A- A A+

Big boys look at overseas stock markets

01 September 2014  |  Investing

OSAustralia's superannuation pool is over $1.8 trillion. The local stock market is worth slightly less. About half the ownership on the local stock market is foreign. That is an awful lot of capital sloshing around and unsurprinsgly fund managers are looking more closely at offshore equity markets. It is especially advantaged by the high Australian dollar, which argues in favour of offshore buying. If and when the $A does fall, then the value goes up (in the local currency).

It is a lesson for self managed super funds, which usually do not look offshore to any great extent.

The AFR has an article on the increasing interest in looking at international stock markets. It is an indication of just how big the superannuation pool of capital is:

 

"The nation’s largest fund managers are racing to set up global equities teams as the $1.85 trillion superannuation system outgrows the local equity market and the economy.

IFM Investors, the $50 billion ­investment fund owned by 30 industry super funds, this week told consultants and clients it was setting up a division to track global equity markets to respond to growing demand for low-cost ­exposure to international markets.

“As the superannuation system grows, it is logical to allocate more to global equities,” said Aidan Puddy of IFM, who will manage the newly ­created business that will track global equity indices for large institutions.

At $1.85 trillion, local pension assets have eclipsed the total Australian ­Securities Exchange equity market ­capitalisation of $1.69 trillion and the size of the economy measured by gross domestic product of $1.67 trillion.

The mass of super funds has raised concerns among institutional investors that the weight of money is in danger of crowding out investment returns while concentrating the ­exposure of savings to local companies dominating the sharemarket.

“Given that the top 20 in Australia comprises 70 per cent of the market, global equities certainly give a better diversified equity exposure,” Mr Puddy said."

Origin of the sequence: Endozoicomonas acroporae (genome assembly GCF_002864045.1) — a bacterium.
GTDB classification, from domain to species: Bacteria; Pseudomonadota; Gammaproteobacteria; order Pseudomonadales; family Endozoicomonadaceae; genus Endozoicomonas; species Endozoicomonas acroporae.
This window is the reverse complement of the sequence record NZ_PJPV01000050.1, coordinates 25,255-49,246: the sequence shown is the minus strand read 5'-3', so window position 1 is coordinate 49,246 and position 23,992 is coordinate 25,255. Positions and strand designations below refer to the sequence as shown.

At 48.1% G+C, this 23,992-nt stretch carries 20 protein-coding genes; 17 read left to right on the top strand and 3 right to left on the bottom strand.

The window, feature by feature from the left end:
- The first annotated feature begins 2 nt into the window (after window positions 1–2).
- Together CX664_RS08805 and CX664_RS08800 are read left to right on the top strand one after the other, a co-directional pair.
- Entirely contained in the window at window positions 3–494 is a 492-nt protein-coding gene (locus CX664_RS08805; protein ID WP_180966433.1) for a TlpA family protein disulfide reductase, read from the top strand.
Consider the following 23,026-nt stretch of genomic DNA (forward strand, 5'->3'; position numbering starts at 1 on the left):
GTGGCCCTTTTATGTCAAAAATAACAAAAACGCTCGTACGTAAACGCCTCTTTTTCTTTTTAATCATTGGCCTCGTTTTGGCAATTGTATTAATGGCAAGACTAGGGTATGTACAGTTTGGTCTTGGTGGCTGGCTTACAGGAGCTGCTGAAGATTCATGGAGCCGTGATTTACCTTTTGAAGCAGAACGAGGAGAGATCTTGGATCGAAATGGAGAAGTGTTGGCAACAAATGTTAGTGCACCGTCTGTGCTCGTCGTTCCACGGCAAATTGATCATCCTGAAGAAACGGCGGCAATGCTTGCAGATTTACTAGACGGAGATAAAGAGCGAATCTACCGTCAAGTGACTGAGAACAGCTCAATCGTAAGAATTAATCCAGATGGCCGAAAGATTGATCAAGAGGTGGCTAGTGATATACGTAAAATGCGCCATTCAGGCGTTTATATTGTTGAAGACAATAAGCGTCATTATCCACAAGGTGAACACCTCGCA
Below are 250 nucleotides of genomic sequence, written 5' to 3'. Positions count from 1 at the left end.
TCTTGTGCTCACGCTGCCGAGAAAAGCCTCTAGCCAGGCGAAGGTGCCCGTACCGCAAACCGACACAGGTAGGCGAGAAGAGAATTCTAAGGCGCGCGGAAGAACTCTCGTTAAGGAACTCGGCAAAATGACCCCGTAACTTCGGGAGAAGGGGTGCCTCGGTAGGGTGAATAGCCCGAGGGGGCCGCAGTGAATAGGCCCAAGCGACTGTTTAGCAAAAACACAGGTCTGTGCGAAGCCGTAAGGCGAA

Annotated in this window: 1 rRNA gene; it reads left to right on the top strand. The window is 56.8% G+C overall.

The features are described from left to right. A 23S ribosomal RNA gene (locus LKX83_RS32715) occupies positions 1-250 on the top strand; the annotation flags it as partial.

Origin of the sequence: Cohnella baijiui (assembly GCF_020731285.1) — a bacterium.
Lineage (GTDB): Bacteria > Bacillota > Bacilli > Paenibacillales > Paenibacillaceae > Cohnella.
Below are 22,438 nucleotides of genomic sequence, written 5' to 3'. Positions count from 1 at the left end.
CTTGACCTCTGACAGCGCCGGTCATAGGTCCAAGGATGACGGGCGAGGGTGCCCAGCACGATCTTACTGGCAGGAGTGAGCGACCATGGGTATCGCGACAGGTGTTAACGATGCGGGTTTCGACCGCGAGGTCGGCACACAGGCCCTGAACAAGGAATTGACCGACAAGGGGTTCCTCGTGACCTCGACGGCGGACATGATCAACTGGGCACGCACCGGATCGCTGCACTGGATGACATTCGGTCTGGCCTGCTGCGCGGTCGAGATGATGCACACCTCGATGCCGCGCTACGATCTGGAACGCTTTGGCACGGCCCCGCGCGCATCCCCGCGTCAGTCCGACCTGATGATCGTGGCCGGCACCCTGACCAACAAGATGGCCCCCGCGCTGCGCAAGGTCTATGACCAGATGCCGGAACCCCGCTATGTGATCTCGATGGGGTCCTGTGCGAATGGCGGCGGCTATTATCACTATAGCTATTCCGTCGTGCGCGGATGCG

There are certainly risks in looking offshore, especially if it is a matter ofr picking individual companies. For self managed super investors, who often do not have the time to research individual stocks, index funds are a lower risk option. But there is good reason to look at diversifying offshore.

One of the problems with investing in the ASX is that it inevitably means a heavy focus on the big banks. That means a heavy exposure to Australia's property market, because the banks' business depends on strong property prices. Those who think they are diversifying away from property by buying bank shares may find it is not the case.

Most managed super funds have a significant allocation of offshore equities:

 

"The push into global equities has led to growing divergence in the investments of large institutional super funds and individually managed super funds. Large superannuation funds have gradually increased their exposure to international equities which now account for a quarter of all investments.

A Morningstar survey showed that international equities attracted $847 million of inflows last year ­compared with $5.8 billion of outflows from Australian equities funds.

Default superannuation funds invest a quarter of assets in global equities, about the same as local stocks, with industry funds investing almost one third in international equities."